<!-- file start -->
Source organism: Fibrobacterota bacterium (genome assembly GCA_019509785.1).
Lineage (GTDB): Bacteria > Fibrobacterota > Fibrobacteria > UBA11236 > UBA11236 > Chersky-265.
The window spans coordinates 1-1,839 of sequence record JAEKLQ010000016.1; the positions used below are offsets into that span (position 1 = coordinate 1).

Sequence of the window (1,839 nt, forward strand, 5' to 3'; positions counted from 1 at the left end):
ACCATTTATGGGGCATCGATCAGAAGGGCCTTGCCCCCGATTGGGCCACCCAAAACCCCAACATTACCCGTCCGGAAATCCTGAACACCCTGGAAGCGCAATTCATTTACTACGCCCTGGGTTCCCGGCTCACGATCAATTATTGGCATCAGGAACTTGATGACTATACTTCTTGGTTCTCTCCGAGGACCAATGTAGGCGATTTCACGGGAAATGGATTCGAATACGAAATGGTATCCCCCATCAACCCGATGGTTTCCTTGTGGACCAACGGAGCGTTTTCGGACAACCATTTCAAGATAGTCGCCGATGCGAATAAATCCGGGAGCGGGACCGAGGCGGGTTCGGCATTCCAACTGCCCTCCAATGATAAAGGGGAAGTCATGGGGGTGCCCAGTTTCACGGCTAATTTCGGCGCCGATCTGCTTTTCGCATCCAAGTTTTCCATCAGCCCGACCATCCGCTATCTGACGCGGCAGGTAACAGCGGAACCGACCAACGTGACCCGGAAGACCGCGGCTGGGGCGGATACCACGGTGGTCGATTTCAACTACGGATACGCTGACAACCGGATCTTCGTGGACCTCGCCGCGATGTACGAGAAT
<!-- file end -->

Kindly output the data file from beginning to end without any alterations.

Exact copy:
Source organism: Fibrobacterota bacterium (genome assembly GCA_019509785.1).
Lineage (GTDB): Bacteria > Fibrobacterota > Fibrobacteria > UBA11236 > UBA11236 > Chersky-265.
The window spans coordinates 1-1,839 of sequence record JAEKLQ010000016.1; the positions used below are offsets into that span (position 1 = coordinate 1).

Sequence of the window (1,839 nt, forward strand, 5' to 3'; positions counted from 1 at the left end):
ACCATTTATGGGGCATCGATCAGAAGGGCCTTGCCCCCGATTGGGCCACCCAAAACCCCAACATTACCCGTCCGGAAATCCTGAACACCCTGGAAGCGCAATTCATTTACTACGCCCTGGGTTCCCGGCTCACGATCAATTATTGGCATCAGGAACTTGATGACTATACTTCTTGGTTCTCTCCGAGGACCAATGTAGGCGATTTCACGGGAAATGGATTCGAATACGAAATGGTATCCCCCATCAACCCGATGGTTTCCTTGTGGACCAACGGAGCGTTTTCGGACAACCATTTCAAGATAGTCGCCGATGCGAATAAATCCGGGAGCGGGACCGAGGCGGGTTCGGCATTCCAACTGCCCTCCAATGATAAAGGGGAAGTCATGGGGGTGCCCAGTTTCACGGCTAATTTCGGCGCCGATCTGCTTTTCGCATCCAAGTTTTCCATCAGCCCGACCATCCGCTATCTGACGCGGCAGGTAACAGCGGAACCGACCAACGTGACCCGGAAGACCGCGGCTGGGGCGGATACCACGGTGGTCGATTTCAACTACGGATACGCTGACAACCGGATCTTCGTGGACCTCGCCGCGATGTACGAGAAT